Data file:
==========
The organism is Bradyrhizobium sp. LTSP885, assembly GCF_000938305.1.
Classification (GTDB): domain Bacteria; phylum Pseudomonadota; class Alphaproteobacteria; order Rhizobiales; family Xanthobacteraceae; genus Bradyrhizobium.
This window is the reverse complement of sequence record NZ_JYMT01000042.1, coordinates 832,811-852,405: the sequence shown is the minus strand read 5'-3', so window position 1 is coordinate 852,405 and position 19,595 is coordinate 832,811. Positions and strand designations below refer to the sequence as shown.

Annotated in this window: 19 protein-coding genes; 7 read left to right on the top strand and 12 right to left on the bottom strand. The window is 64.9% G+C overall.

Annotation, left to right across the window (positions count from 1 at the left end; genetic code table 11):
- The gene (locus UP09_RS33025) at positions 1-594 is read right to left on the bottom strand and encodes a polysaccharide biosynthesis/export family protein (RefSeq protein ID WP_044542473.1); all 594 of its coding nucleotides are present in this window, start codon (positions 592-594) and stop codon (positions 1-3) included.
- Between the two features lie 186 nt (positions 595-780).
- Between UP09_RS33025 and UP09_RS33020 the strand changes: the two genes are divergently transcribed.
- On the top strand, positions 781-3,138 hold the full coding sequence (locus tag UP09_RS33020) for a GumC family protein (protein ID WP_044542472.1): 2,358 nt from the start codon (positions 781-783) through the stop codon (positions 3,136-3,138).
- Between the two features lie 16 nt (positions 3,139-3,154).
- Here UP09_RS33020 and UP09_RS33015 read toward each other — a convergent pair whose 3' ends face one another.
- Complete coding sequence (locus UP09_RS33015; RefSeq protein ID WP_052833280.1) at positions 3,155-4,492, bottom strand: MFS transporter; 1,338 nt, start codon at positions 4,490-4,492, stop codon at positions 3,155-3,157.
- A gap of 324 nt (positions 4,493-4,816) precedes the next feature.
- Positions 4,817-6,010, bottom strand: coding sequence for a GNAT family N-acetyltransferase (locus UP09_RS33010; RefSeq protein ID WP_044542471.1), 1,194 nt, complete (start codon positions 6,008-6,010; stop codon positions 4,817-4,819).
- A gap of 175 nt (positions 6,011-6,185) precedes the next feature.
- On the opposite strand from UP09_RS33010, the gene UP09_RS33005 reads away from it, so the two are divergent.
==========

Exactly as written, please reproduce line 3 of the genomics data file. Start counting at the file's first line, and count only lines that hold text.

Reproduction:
This window is the reverse complement of sequence record NZ_JYMT01000042.1, coordinates 832,811-852,405: the sequence shown is the minus strand read 5'-3', so window position 1 is coordinate 852,405 and position 19,595 is coordinate 832,811. Positions and strand designations below refer to the sequence as shown.